Protocol update for a randomised controlled feasibility trial of exercise rehabilitation for people with postural tachycardia syndrome: the PULSE study

Gordon McGregor, Becky Evans, Harbinder Sandhu, Jane Simmonds, Shivam Joshi, Gita Devi, Albiona Zhupaj, Nikki Holliday, Gemma Pearce, Chloe Patel, Siew Wan Hee, Richard Powell, Peter Heine, Shilpa Patel, Lesley Kavi, Julie Bruce, Sajad Hayat, Boon Lim, Helen Eftekhari, Sandeep Panikker

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    Abstract

    BACKGROUND: The PULSE (PostUraL tachycardia Syndrome Exercise) study is a randomised controlled trial assessing the feasibility of conducting a multicentre RCT testing supervised exercise rehabilitation with behavioural and motivational support, compared to best-practice usual care, for people with Postural Tachycardia Syndrome (PoTS). The original trial protocol was published in BMC Pilot & Feasibility Studies (accessible at https://doi.org/10.1186/s40814-020-00702-1 ). The PULSE intervention consists of (1) individual assessment; (2) 12-week, twice-weekly, supervised exercise training; (3) behavioural and motivational support; and (4) guided lifestyle physical activity. The control intervention is best-practice usual care with a single 30-min, one-to-one practitioner appointment, and general advice on safe and effective physical activity. Sixty-two people (aged 18-60 years) with a confirmed diagnosis of PoTS will be invited to enrol on a feasibility RCT with an embedded qualitative study. The primary outcome will be feasibility; process-related measures will include eligibility, recruitment, randomisation and withdrawal rates, along with indicators of exercise programme adherence and acceptability. Secondary physiological, clinical and health-related outcomes will be assessed. In response to the COVID-19 pandemic, here we describe amendments to the trial protocol.

    METHODS: Restrictions imposed by the COVID-19 pandemic meant it was necessary to change the delivery of the PULSE and control interventions. These changes reflected the need to limit the risk of COVID-19 transmission in a clinical population, some of whom were at increased risk of contracting the virus and suffering serious illness. The major change was that the originally intended centre-based PULSE and control interventions would now be delivered remotely on-line. Subsequently, there were minor changes to the participant eligibility criteria. These decisions followed an on-line co-creation session with people affected by PoTS, and relevant public and professional stakeholders.

    CONCLUSIONS: We present an update of the original trial protocol in response to the COVID-19 pandemic. No participants were recruited to the original protocol; thus, results will reflect the on-line delivery of the intervention. PULSE will be the first randomised trial to assess the feasibility of conducting a definitive multi-centre RCT testing supervised on-line exercise rehabilitation with behavioural and motivational support, compared to best-practice usual care, for people with PoTS.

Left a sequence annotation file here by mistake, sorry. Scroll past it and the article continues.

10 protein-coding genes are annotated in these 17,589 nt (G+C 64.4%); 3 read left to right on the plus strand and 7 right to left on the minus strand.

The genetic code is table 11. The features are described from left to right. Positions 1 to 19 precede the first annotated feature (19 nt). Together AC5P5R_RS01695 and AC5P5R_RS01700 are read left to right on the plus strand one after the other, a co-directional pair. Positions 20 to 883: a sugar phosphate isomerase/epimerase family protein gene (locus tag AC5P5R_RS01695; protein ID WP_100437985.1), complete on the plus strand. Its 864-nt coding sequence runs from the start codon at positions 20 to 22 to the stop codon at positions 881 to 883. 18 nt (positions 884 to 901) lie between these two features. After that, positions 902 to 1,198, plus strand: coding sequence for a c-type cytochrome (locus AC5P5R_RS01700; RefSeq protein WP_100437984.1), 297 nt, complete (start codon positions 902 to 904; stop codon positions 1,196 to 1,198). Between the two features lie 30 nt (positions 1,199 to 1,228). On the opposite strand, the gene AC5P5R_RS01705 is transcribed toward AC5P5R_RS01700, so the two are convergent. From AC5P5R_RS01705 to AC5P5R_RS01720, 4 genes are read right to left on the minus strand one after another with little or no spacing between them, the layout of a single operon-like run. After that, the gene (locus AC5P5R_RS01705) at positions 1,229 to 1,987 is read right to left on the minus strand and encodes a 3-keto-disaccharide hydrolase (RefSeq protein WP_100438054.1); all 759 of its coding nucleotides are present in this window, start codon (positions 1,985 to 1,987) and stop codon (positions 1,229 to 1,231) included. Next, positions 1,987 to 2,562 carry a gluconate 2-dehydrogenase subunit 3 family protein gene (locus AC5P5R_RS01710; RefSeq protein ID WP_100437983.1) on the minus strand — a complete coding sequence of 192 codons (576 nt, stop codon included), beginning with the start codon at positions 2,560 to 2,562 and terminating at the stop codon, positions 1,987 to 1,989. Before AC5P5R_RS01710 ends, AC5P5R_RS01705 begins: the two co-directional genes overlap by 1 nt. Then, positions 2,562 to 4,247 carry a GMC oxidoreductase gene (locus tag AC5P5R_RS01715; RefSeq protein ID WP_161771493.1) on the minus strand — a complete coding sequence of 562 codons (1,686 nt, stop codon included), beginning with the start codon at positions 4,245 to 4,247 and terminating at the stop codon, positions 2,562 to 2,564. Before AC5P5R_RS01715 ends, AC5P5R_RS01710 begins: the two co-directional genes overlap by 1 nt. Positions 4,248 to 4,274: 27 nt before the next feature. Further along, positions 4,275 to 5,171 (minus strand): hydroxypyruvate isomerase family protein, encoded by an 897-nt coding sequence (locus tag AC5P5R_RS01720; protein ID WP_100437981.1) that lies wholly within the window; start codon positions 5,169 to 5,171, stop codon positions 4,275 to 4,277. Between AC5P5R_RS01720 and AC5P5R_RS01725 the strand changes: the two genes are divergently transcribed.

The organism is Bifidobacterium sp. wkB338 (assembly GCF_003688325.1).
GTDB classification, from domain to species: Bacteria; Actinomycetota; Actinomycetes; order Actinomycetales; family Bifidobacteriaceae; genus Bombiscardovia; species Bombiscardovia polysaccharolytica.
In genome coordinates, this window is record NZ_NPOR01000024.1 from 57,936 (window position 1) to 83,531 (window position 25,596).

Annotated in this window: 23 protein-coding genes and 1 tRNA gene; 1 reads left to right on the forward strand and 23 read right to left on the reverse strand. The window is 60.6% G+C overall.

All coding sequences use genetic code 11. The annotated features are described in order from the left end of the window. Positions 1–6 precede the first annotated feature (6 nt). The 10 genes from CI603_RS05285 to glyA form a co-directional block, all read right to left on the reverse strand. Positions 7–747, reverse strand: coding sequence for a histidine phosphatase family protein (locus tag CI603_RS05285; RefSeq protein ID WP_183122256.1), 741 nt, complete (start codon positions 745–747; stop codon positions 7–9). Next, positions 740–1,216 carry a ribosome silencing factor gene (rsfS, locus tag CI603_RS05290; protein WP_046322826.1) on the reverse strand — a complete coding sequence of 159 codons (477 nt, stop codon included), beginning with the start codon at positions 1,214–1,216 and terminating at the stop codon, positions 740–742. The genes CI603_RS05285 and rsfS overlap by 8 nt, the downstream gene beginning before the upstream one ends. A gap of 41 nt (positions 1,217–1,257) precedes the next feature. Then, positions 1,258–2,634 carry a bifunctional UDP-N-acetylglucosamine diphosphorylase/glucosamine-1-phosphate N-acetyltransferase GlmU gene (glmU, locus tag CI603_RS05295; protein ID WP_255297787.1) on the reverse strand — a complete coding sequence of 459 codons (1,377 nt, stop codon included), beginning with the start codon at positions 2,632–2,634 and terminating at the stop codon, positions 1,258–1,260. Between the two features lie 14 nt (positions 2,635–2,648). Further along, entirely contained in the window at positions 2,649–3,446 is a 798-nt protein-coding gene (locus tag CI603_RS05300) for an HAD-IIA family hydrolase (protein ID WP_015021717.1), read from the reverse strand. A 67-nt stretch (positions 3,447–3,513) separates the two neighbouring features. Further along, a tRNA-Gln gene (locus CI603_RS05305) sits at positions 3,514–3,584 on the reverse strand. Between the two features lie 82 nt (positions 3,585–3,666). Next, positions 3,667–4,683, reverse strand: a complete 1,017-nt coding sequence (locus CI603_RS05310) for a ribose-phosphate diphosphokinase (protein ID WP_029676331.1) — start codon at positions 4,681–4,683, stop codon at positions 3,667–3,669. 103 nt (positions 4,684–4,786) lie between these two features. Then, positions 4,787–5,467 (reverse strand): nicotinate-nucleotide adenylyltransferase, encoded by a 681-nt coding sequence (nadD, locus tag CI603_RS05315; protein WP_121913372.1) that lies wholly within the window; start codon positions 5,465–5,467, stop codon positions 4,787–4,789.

TRIAL REGISTRATION: ISRCTN45323485 registered on 7 April 2020.

    Original languageEnglish
    Article number101
    Number of pages5
    JournalPilot and Feasibility Studies
    Volume8
    DOIs
    Publication statusPublished - 7 May 2022

    Bibliographical note

    This article is licensed under a Creative Commons Attribution 4.0 International License, which permits use, sharing, adaptation, distribution and reproduction in any medium or format, as long as you give appropriate credit to the original author(s) and the source, provide a link to the Creative Commons licence, and indicate if changes were made. The images or other third party material in this article are included in the article's Creative Commons licence, unless indicated otherwise in a credit line to the material. If material is not included in the article's Creative Commons licence and your intended use is not permitted by statutory regulation or exceeds the permitted use, you will need to obtain permission directly from the copyright holder. To view a copy of this licence, visit http://creativecommons.org/licenses/by/4.0/. The Creative Commons Public Domain Dedication waiver (http://creativecommons.org/publicdomain/zero/1.0/) applies to the data made available in this article, unless otherwise stated in a credit line to the data.

    Funder

    This trial is funded by a British Heart Foundation (BHF) Project Grant: (PG/19/22/34203). The views expressed are those of the authors and not necessarily those of the BHF. JB is supported by the National Institute for Health Research (NIHR) Research Capability Funding via UHCW NHS Trust.

    Keywords

    • Cardiac rehabilitation
    • Complex intervention
    • Dysautonomia
    • Exercise
    • Feasibility
    • Postural tachycardia syndrome
    • Randomised controlled trial
    • Rehabilitation

    ASJC Scopus subject areas

    • Medicine (miscellaneous)

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